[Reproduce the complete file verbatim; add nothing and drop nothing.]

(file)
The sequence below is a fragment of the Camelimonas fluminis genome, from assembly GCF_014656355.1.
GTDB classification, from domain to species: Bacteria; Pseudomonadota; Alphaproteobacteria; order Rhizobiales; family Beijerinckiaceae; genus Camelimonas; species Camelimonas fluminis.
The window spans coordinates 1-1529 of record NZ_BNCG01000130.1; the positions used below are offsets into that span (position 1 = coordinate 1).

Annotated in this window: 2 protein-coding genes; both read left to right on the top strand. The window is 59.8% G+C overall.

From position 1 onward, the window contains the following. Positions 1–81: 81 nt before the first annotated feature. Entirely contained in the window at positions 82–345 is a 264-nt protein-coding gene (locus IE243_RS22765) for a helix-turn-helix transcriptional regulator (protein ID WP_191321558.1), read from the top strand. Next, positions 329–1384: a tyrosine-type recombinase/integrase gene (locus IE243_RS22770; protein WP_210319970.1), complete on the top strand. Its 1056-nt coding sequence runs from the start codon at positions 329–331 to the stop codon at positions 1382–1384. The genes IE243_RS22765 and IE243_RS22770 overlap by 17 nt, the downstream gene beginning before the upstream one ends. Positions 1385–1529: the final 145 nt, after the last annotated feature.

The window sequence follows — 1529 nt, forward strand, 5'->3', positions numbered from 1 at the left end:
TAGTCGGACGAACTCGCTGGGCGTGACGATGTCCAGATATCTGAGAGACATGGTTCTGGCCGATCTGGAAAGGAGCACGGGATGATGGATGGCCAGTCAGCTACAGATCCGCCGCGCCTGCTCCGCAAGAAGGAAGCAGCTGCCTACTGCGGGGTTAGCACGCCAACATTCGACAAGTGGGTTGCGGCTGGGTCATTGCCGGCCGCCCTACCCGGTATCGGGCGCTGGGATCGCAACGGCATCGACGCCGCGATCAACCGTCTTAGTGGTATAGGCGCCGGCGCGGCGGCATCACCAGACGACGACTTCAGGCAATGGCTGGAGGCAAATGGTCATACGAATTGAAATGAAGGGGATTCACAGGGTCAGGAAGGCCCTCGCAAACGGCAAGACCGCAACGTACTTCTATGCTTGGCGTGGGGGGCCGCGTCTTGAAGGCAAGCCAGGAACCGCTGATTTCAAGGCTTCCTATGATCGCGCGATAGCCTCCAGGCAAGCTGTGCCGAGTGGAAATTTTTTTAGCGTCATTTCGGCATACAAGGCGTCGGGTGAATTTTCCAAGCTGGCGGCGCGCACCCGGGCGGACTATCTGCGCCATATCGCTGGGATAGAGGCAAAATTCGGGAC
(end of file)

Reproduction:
The sequence below is a fragment of the Camelimonas fluminis genome, from assembly GCF_014656355.1.
GTDB classification, from domain to species: Bacteria; Pseudomonadota; Alphaproteobacteria; order Rhizobiales; family Beijerinckiaceae; genus Camelimonas; species Camelimonas fluminis.
The window spans coordinates 1-1529 of record NZ_BNCG01000130.1; the positions used below are offsets into that span (position 1 = coordinate 1).

Annotated in this window: 2 protein-coding genes; both read left to right on the top strand. The window is 59.8% G+C overall.

From position 1 onward, the window contains the following. Positions 1–81: 81 nt before the first annotated feature. Entirely contained in the window at positions 82–345 is a 264-nt protein-coding gene (locus IE243_RS22765) for a helix-turn-helix transcriptional regulator (protein ID WP_191321558.1), read from the top strand. Next, positions 329–1384: a tyrosine-type recombinase/integrase gene (locus IE243_RS22770; protein WP_210319970.1), complete on the top strand. Its 1056-nt coding sequence runs from the start codon at positions 329–331 to the stop codon at positions 1382–1384. The genes IE243_RS22765 and IE243_RS22770 overlap by 17 nt, the downstream gene beginning before the upstream one ends. Positions 1385–1529: the final 145 nt, after the last annotated feature.

The window sequence follows — 1529 nt, forward strand, 5'->3', positions numbered from 1 at the left end:
TAGTCGGACGAACTCGCTGGGCGTGACGATGTCCAGATATCTGAGAGACATGGTTCTGGCCGATCTGGAAAGGAGCACGGGATGATGGATGGCCAGTCAGCTACAGATCCGCCGCGCCTGCTCCGCAAGAAGGAAGCAGCTGCCTACTGCGGGGTTAGCACGCCAACATTCGACAAGTGGGTTGCGGCTGGGTCATTGCCGGCCGCCCTACCCGGTATCGGGCGCTGGGATCGCAACGGCATCGACGCCGCGATCAACCGTCTTAGTGGTATAGGCGCCGGCGCGGCGGCATCACCAGACGACGACTTCAGGCAATGGCTGGAGGCAAATGGTCATACGAATTGAAATGAAGGGGATTCACAGGGTCAGGAAGGCCCTCGCAAACGGCAAGACCGCAACGTACTTCTATGCTTGGCGTGGGGGGCCGCGTCTTGAAGGCAAGCCAGGAACCGCTGATTTCAAGGCTTCCTATGATCGCGCGATAGCCTCCAGGCAAGCTGTGCCGAGTGGAAATTTTTTTAGCGTCATTTCGGCATACAAGGCGTCGGGTGAATTTTCCAAGCTGGCGGCGCGCACCCGGGCGGACTATCTGCGCCATATCGCTGGGATAGAGGCAAAATTCGGGAC